It is expected to take several days to clean up the mess caused by a leaking Canadian Pacific oil tanker train. The train left a 65-mile long oil spill from Red Wing to Winona on Monday morning before the leak was finally detected and stopped.
The Minnesota Pollution Control Agency was investigating Tuesday after a Canadian Pacific Railway train dribbled about 12,000 gallons of crude oil along 68 miles of track between Winona and Red Wing in southeastern Minnesota.
United States Steel Corp. has now received the state permits it needs to expand its Minntac mine at Mountain Iron but is waiting on one remaining federal permit.
Opponents of the region’s growing silica sand mining industry are preparing to convene a “citizens summit” in Winona on Saturday. The event at Winona State University is being organized by the Land Stewardship Project so residents can share strategy and hear from experts.
State agencies have proposed adding nine polluted locations to the list of Minnesota superfund sites while removing the Minneapolis impound lot. The impound lot just west of downtown was a dump before the 1960s. It was added to the list in 1986.
Minnesota is considering a new recycling program where you could return your drink containers for 10 cents a piece. On Tuesday, the Minnesota Pollution Control Agency held a public hearing to release a report that argued our can and bottle recycling rate could rise from 45 percent to 84 percent with a 10-cent deposit fee. The report said a new program would add 1,000 jobs in the state, but costs beverage producers $29 million.So that had us wondering: How does Minnesota rank in recycling?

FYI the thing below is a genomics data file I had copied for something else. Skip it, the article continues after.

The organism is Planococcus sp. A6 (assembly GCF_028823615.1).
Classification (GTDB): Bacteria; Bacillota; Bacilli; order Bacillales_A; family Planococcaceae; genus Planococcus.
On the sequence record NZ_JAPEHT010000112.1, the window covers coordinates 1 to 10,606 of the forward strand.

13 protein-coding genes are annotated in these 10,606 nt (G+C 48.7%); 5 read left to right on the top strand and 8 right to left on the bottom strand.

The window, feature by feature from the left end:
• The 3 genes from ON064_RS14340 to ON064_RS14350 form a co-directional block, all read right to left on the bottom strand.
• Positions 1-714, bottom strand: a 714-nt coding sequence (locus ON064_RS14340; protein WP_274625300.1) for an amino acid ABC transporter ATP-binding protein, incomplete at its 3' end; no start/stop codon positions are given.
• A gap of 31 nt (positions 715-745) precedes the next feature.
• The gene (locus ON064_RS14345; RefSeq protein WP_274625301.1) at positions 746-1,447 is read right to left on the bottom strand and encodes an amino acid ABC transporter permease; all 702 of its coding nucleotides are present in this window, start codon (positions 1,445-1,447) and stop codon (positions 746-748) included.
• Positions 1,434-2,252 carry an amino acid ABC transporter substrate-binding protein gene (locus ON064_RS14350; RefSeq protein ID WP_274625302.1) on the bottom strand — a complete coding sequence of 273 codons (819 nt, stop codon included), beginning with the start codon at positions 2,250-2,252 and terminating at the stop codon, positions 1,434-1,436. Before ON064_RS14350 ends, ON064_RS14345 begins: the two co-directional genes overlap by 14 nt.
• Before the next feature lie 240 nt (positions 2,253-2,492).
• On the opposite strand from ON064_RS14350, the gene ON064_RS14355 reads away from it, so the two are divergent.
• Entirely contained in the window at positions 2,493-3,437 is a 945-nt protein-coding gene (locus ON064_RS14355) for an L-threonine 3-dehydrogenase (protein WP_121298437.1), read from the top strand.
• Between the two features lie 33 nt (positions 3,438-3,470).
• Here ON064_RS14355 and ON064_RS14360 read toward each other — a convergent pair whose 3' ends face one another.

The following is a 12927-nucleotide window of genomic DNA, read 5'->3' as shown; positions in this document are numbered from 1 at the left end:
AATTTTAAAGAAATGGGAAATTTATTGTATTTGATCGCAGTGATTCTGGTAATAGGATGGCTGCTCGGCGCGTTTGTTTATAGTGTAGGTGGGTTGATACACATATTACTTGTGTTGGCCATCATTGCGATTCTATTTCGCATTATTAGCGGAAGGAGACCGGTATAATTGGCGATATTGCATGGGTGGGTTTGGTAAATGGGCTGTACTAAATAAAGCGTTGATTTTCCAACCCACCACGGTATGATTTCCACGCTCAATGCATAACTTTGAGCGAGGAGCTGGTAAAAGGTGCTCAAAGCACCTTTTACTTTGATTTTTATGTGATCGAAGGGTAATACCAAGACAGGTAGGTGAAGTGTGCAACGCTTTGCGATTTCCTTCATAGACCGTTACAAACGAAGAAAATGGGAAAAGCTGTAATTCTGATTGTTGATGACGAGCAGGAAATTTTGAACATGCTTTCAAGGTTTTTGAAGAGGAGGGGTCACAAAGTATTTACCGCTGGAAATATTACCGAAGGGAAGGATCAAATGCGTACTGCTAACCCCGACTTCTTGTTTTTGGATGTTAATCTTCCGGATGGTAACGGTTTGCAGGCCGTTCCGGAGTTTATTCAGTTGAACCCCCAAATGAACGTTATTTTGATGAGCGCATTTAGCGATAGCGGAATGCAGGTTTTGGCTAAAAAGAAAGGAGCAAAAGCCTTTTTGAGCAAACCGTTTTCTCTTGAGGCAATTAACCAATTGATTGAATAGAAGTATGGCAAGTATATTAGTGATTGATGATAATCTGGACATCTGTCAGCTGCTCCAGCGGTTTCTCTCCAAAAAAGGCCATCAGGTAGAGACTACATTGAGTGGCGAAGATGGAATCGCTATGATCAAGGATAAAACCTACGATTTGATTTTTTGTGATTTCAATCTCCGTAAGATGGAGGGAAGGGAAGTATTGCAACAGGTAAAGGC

The Minnesota Pollution Control Agency and Department of Natural Resources have named a mix of local government officials, citizens and industry officials to a new 15-member silica sand advisory committee.
The Minnesota Pollution Control Agency plans to make preliminary recommendations by the end of February on whether state standards to protect wild rice from sulfates should be changed.
The Minnesota Pollution Control Agency is holding a series of public meetings this month to present its draft list of “‘impaired waters” for 2014. It’s a list of waters that violate water quality standards.
A leading Minnesota Pollution Control Agency official is going to Washington for a White House-organized brainstorming session on reducing nitrate contamination in the Mississippi River basin.
Minnesotans are throwing away more food and more plastic these days. And that’s discouraging to officials who say valuable resources are being wasted that could create jobs if they were recycled instead.
Regulators are holding a series of open houses around Minnesota to give people the chance to review and comment on a proposed statewide strategy for reducing phosphorus and nitrogen escaping into surface and groundwater.
Health officials said Thursday a harmful vapor is potentially entering homes and buildings in parts of Minneapolis, and it’s raising health concerns for residents. The Minnesota Department of Health and the Minnesota Pollution Control Agency sent letters on Wednesday to residents in the Como neighborhood of southeast Minneapolis to alert them of the issue.
Minnesota’s recycling rate is among the highest in the country. But that’s not saying a lot when you consider that at 47 percent, less than half of all residents are chipping in.